A group of Democrats in the Iowa legislature is urging the governor and Republican leaders to immediately pass three criminal justice reforms, starting by banning law enforcement from using choke holds.
Representative Ras Smith of Waterloo said the state attorney general and county attorneys should be given clear authority to investigate cases of police misconduct.
“No one law will end racism or end inequities that we face,” Smith said during a news conference. “This won’t happen overnight, but today we can begin to respond to the crisis, to bring justice for George Floyd and work for the day where no Iowan has to live in fear of becoming another hashtag.”
The third action the group seeks is a ban on hiring police officers with a history of serious misconduct.
“This is where we turn our outrage into organizing,” Smith said. “This is where we turn our organizing into ordinances that make sure that our state, our union are more fair than they’ve ever been.”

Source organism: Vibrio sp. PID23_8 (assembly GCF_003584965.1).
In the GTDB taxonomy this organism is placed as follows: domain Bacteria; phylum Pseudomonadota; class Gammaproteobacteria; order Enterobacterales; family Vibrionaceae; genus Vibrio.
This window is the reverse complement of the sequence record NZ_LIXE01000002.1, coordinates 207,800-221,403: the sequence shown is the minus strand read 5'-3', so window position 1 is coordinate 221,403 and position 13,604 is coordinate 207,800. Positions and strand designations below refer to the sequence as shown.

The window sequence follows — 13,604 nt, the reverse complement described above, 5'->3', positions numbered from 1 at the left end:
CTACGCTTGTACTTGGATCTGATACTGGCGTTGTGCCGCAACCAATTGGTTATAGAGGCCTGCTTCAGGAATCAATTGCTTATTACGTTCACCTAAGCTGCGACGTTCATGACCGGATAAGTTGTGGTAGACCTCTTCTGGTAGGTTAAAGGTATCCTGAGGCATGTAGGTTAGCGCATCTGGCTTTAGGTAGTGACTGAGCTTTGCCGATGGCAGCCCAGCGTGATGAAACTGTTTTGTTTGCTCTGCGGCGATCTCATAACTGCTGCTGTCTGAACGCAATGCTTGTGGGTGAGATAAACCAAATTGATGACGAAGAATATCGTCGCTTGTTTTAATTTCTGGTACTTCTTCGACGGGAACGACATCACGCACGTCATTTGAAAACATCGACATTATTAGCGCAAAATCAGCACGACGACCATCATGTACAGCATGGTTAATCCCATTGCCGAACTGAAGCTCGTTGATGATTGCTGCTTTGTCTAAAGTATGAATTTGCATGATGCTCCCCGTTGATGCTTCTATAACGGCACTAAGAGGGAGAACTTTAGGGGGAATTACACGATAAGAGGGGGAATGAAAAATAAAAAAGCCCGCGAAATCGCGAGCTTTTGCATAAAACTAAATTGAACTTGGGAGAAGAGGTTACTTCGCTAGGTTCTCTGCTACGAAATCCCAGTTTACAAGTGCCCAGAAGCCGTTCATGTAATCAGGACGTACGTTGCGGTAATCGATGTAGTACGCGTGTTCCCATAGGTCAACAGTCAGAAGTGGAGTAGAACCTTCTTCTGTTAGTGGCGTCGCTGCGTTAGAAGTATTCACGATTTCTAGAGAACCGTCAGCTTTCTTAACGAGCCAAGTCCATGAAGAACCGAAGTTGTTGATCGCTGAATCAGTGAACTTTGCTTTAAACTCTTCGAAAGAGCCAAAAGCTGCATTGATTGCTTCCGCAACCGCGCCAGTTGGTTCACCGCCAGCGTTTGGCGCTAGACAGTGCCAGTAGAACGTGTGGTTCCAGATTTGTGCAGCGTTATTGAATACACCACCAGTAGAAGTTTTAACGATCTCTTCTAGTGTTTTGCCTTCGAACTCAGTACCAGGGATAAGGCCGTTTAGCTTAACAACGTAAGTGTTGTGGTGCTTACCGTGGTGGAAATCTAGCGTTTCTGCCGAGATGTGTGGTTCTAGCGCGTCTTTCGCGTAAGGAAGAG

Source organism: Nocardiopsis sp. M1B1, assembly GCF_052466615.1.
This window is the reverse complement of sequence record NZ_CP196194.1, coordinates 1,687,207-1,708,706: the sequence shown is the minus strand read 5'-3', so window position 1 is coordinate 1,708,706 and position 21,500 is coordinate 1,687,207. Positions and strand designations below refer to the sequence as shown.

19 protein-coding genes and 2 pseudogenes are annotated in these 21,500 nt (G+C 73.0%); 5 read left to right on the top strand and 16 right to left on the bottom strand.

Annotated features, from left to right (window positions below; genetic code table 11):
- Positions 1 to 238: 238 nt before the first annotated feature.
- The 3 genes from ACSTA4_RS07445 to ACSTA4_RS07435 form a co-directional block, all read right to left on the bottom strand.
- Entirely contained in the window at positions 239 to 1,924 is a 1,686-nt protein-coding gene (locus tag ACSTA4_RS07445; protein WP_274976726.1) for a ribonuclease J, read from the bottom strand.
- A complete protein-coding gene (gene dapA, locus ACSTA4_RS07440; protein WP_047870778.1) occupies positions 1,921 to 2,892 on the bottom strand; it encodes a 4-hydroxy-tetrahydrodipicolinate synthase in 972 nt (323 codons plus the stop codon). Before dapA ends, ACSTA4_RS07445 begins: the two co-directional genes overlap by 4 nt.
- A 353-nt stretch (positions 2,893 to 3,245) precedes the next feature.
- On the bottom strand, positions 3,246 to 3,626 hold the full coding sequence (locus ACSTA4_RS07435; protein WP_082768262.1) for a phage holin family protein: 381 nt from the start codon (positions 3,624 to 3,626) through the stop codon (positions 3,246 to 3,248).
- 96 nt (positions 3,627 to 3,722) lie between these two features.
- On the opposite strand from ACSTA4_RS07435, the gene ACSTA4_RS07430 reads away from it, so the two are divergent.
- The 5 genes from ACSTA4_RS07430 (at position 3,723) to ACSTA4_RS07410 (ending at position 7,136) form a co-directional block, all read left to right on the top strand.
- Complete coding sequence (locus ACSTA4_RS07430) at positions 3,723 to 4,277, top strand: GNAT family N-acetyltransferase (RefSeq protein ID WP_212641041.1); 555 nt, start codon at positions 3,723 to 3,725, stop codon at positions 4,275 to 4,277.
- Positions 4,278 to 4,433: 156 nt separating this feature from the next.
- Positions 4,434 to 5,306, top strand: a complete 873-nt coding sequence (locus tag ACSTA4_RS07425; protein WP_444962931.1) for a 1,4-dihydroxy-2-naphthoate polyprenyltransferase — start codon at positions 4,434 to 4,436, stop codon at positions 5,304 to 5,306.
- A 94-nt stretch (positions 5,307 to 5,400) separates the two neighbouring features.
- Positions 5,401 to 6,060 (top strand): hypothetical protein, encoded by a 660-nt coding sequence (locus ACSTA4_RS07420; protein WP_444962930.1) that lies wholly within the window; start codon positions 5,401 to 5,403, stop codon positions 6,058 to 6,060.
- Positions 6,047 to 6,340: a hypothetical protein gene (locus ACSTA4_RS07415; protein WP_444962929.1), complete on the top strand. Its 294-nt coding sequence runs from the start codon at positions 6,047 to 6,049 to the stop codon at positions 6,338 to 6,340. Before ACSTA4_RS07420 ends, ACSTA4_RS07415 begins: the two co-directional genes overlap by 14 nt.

The group of lawmakers invited Yena Balekyani, a young woman who’s been protesting in Des Moines, to speak at their news conference on the state capitol steps.
“I am holding you guys accountable,” she said. “I will be here and if this does not pass, I will be in the streets. We will be out here every single night until black lives matter.”
Democratic lawmakers say it’s clear they now “have the ear” of Republican Governor Kim Reynolds, who said earlier this week she’s working on legislation to address racial profiling, but Representative Smith and others say it’s time for action now, not six months from now.
“And we’ll continue to ask for her support and push her to make sure that she helps us to make sure that every Iowan is treated equitably,” Smith told reporters.
The governor, during a news conference inside the capitol half an hour later, these and other racial justice proposals are worth developing into legislation.
“But you can’t fix it overnight,” Reynolds said, “and we are making progress.”
Reynolds said she’s committed to having ongoing conversations about constructive policy changes, including the three outlined today.
“Itdoesn’t mean no. It doesn’t mean it can’t continue to move forward, but it also doesn’t mean that if we can’t done in a week that we’re done,” Reynolds said. “We’re going to continue to have those conversations. We’re going to continue to work on it and we’re going to address the concerns that we’re hearing from Iowans.”
Black Lives Matter protesters in Des Moines are planning a march to the state Capitol tonight.
(Photo courtesy of John Pemble, IPR)